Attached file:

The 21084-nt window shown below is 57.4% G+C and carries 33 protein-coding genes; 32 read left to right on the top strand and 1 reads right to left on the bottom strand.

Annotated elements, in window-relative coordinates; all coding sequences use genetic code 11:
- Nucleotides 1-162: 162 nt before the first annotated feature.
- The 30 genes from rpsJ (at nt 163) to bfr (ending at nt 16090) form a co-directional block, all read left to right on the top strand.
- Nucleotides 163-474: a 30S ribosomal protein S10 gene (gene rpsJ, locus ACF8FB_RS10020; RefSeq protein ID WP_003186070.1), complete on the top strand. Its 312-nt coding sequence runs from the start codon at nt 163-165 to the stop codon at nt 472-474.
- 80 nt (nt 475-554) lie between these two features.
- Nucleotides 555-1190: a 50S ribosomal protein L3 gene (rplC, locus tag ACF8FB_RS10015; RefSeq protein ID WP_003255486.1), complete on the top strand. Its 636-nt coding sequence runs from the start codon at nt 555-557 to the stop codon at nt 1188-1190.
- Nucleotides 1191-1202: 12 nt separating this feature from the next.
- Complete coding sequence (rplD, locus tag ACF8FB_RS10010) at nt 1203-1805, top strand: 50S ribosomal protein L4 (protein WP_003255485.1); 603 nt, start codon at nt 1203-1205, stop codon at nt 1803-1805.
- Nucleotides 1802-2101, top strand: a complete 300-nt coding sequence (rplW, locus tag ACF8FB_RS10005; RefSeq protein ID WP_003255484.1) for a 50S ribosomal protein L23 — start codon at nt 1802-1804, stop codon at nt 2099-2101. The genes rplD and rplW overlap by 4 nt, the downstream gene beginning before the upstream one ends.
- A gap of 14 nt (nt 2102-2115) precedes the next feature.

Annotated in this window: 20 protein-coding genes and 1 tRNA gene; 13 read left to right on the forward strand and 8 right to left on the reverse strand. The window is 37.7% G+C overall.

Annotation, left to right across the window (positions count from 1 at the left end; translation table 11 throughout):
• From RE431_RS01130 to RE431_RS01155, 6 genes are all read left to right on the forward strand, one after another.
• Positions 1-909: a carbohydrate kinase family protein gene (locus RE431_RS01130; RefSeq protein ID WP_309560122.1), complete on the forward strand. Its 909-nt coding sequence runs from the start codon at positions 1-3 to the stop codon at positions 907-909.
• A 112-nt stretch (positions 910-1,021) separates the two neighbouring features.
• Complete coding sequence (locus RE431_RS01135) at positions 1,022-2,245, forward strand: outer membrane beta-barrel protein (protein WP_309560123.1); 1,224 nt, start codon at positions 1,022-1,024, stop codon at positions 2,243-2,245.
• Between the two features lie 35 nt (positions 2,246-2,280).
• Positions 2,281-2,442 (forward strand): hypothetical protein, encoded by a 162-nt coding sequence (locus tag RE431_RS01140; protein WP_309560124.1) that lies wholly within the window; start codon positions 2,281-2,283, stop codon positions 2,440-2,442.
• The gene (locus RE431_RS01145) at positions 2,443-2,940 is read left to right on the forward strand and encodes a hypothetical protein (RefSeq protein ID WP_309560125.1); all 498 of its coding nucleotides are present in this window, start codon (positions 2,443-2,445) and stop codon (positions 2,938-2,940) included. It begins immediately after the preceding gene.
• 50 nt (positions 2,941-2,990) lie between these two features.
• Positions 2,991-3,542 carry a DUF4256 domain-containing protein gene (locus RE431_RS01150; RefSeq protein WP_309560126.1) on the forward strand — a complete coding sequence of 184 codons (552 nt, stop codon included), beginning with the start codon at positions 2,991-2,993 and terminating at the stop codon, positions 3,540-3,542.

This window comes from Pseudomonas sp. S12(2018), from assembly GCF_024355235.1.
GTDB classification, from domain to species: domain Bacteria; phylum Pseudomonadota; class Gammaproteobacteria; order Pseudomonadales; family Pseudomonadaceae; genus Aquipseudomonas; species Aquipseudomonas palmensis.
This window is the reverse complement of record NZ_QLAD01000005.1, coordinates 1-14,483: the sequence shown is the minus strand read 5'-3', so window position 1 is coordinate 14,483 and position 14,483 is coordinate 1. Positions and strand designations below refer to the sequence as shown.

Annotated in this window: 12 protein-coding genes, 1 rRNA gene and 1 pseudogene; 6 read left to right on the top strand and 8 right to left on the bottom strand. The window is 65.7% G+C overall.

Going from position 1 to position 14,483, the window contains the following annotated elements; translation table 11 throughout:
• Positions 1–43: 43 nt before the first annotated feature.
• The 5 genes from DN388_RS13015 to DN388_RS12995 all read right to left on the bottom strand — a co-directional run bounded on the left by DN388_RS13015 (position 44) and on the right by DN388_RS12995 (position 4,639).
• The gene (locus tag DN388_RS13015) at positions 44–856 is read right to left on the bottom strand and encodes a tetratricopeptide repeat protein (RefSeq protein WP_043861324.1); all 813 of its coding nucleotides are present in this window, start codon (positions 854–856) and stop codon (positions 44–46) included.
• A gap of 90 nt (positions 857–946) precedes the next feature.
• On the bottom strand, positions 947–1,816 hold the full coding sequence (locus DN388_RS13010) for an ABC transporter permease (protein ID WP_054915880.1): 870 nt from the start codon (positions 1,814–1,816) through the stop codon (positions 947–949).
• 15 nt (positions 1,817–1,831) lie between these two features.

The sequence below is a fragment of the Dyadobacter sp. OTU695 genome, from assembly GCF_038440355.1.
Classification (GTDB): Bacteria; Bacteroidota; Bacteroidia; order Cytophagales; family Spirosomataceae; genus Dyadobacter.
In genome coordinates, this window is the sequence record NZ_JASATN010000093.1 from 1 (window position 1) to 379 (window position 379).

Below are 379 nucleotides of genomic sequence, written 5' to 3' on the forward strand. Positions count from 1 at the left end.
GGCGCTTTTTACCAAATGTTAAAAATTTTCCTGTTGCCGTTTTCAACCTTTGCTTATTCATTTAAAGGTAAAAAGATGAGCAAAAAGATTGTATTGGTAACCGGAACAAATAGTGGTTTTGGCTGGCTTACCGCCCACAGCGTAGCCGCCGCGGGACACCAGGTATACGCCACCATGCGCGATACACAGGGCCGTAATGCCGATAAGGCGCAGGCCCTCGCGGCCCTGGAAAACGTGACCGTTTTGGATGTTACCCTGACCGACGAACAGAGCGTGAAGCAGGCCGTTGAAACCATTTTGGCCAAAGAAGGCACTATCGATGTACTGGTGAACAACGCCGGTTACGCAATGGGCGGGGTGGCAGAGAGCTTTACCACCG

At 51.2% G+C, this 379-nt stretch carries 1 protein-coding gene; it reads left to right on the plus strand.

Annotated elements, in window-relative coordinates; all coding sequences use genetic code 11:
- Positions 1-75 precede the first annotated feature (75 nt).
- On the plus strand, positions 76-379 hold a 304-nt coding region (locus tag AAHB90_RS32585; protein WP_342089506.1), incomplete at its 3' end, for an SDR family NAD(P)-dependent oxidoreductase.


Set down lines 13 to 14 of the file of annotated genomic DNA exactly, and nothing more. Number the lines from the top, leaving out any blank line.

Annotation, left to right across the window (positions count from 1 at the left end; translation table 11 throughout):
• From RE431_RS01130 to RE431_RS01155, 6 genes are all read left to right on the forward strand, one after another.